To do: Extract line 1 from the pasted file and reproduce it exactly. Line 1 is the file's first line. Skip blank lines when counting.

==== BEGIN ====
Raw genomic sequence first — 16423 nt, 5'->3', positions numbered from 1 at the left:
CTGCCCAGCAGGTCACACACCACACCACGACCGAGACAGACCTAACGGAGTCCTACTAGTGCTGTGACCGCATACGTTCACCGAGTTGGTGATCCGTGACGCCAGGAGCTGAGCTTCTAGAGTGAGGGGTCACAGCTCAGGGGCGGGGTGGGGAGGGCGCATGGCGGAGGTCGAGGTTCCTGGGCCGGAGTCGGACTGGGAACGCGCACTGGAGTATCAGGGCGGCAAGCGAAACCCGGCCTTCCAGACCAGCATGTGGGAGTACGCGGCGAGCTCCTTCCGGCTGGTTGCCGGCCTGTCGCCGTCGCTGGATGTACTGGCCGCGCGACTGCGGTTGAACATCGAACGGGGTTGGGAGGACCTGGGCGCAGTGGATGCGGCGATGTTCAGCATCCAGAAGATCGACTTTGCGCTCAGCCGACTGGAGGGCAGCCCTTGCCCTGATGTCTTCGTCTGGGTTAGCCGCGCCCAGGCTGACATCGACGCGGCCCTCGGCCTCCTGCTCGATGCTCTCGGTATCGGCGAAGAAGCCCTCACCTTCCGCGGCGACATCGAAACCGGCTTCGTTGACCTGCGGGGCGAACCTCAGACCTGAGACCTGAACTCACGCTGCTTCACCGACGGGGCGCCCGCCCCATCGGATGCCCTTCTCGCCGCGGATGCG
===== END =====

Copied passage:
Raw genomic sequence first — 16423 nt, 5'->3', positions numbered from 1 at the left: